Yeah, true. I had no clue about how to film a short introduction to SXML until this morning. No idea about how to use iMovie too. Spent 3 hours filming like an idiot, downloading and editing stuff. Well, this is the result. It will be published on SMXL’s site.
Just posted this short note on LinkedIn and now using my blog to let all of you (the few readers) know that I will be in Milan on 13/15 of November as a speaker of SMXL Search and Social Media Conference Milan! Specifically I will talk about how to use psychology of design to attract new audience, transforming good into epic content marketing & social media. If you are in town that week and want to have a chat, just let me know! : )
The story is here.
The photo galley, instead, follows.
One year ago, it was a cold mid April 2013, I was at the Milan Design Week (also known as “iSaloni”). A few weeks later, I closed my blog. This won’t happen again – but it’s true, one full year is gone and I am still here glorifying this Show (no, it’s more than a Show) as one of the best things that this town is able to produce.
I am not a designer. And I am definitely out of all fashion and design waves flowing around Milan. But I love iSaloni. And I love to take photos, all around. I am a living testimonial of the uniqueness of this exhibition.
Design Week is not just a Show. It’s more. Much more. The real show is in town, not around the fairground. It’s what we call Fuorisalone (@Fuorisalone), which literally means “out of the Show”. In fact, the whole town becomes a fair ground, for five full days. Design firms open temporary showrooms where food and clothes were sold until few days before. The vibrant Milan of the 80s is back. For five days. If you love design or fashion – or simply if you love the beauty – you cannot miss this event.
This year I have visited one of the three main design districts: Brera. One day is too short to visit all others (Tortona+Sarpi; Lambrate+Ventura). I cannot even think to visit the Show or the Museum of Design (@LaTriennale). But that’s enough for this year.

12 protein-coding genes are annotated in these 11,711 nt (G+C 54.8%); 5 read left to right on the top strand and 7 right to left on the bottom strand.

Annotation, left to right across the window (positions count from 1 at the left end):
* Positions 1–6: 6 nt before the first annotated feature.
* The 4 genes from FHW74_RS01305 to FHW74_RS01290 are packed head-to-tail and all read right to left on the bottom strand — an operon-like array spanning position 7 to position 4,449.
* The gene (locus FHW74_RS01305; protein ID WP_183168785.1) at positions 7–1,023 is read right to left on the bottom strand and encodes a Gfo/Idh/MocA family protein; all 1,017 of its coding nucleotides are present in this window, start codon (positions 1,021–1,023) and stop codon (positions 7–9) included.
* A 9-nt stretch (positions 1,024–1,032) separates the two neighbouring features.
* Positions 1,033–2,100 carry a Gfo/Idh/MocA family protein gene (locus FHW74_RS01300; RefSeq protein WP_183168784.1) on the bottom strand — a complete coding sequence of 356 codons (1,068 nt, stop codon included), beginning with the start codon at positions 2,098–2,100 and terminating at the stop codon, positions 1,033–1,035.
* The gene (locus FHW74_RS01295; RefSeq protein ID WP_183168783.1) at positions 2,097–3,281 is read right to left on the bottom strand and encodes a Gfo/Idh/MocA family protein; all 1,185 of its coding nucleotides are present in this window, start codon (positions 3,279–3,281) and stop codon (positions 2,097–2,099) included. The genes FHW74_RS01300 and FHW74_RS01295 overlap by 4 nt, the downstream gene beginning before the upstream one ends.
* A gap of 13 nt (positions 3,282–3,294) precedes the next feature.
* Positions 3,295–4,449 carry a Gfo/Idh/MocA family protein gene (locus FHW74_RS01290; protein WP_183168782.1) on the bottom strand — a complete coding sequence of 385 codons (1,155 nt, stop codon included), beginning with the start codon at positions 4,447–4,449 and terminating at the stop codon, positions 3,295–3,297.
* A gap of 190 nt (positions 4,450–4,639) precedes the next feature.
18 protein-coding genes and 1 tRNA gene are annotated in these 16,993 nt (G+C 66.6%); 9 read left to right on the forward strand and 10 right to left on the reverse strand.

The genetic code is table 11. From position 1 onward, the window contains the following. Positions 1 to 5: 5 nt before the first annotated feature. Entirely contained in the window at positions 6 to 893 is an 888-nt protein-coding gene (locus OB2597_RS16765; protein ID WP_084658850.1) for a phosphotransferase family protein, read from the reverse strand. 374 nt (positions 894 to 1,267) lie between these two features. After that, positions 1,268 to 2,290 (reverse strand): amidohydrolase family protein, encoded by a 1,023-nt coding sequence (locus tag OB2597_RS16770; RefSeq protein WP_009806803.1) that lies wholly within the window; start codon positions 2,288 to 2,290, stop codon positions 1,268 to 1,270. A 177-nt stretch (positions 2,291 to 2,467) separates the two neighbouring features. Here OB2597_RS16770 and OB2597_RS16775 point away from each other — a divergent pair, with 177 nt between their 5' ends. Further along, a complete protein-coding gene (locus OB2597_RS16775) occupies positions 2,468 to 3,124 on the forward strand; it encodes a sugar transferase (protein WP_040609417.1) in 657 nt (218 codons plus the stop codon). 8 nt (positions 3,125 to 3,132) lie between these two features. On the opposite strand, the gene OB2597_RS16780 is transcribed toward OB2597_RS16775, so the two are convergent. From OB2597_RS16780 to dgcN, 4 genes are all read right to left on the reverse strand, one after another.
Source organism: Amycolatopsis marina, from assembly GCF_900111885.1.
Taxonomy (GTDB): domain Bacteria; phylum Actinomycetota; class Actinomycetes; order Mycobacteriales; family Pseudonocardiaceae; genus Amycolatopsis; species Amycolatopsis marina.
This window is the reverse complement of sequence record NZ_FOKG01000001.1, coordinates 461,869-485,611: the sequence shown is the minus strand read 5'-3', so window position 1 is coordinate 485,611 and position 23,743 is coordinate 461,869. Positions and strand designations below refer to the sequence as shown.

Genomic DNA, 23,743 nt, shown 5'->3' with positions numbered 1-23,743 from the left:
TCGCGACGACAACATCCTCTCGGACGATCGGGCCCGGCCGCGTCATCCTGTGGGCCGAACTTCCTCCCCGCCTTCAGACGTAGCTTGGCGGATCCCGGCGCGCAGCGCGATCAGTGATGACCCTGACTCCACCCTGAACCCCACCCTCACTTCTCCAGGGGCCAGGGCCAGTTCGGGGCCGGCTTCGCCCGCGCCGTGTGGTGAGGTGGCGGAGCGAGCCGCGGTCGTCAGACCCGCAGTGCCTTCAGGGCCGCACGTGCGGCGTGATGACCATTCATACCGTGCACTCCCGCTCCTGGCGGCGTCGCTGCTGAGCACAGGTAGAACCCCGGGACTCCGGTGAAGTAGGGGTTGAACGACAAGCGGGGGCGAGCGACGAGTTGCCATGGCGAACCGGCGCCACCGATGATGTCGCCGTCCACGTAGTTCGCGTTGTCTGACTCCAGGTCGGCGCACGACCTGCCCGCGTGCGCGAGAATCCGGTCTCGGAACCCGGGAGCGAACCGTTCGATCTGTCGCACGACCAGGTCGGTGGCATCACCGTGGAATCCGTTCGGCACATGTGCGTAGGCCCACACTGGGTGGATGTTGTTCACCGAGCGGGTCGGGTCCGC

A photo gallery will follow. No words needed. You have to be here. Some live coverage via Twitter. Next year it will be even better, hosted by the Expo (@ExpoMilano2015). You definitely have to be in town next time.
Oh, by the way. Social feeds:
— Giuseppe Caltabiano (@giusec) April 9, 2014
Today (in 57 minutes) Eataly will open its 25th store – one of the largest around the globe. After Manhattan, Rome, Tokyo, Chicago it’s time for Milan’s Eataly Smeraldo (from the name of the theatre whose location is now the new Eataly store). The opening day is a clear choice: March 18th was the beginning of the five days of Milan, a major event in the Revolutionary Year of 1848 (and the barricades, and Radetzky, etc.). So the opening wants to be a sign of Resurgence (Risorgimento). For Italy, Milan and its delicious food (see also the Expo2015‘s theme, next year).
Oh, and by the way, some figures – the four biggest Eataly stores are
- Rome, 15,800 sqm
- Chicago, 5,800 sqm
- Milan Smeraldo, 5,000 sqm
- Manhattan, 4600 sqm
From the Economist:
Eataly provides its customers with gorgeous surroundings—less combative than at Harrods in London, less oppressively wholesome than at Whole Foods Markets, an American chain—in which they might imagine Gianmaria and Francesca weeding the tomato plants or treading the grapes. Mr Farinetti is selling them a seductive image of Italy itself.
Well done. I will go, soon. You?
Walking in Milan and getting around doesn’t give me the perception of a city re-born after a 7-years long economic depression. I still see shops closing in areas where it was unthinkable to shut down until a few years ago (BAires). Shops in the centre are half-empty during once busy weekends. Food stores relentlessly lower prices, and it’s not uncommon to see food-related billboards and adverts in town promoting best prices ever. I no longer have to reserve a table at restaurants in most of the once busiest districts – Tortona, Garibaldi, Ticinese. The Milanese movida seems to be definitely over.
Media write about the end of the Italian economic recession. The benefits of the coming EXPO are on the mouth of all (optimistic?) friends I’m talking to. Eataly and few other bold entrepreneurs still invest here; and the openings gain pages and pages on local press. Which I voraciously read, hoping to find real signs of change.
Nevertheless, this is not what my eyes see when I spend some time in town. Milan’s life is not even comparable with towns I am used to visit. London. Dubai. New York the last. It never was. But the gap seems unbridgeable today. It’s like the once economic capital of Bel Paese is slowly descending into Dante’s inferno.
And while I am writing these notes, I just hope to be wrong and to be the only one in town not recognising the so bright signs of a new rise. Because I love this city. I love it so much.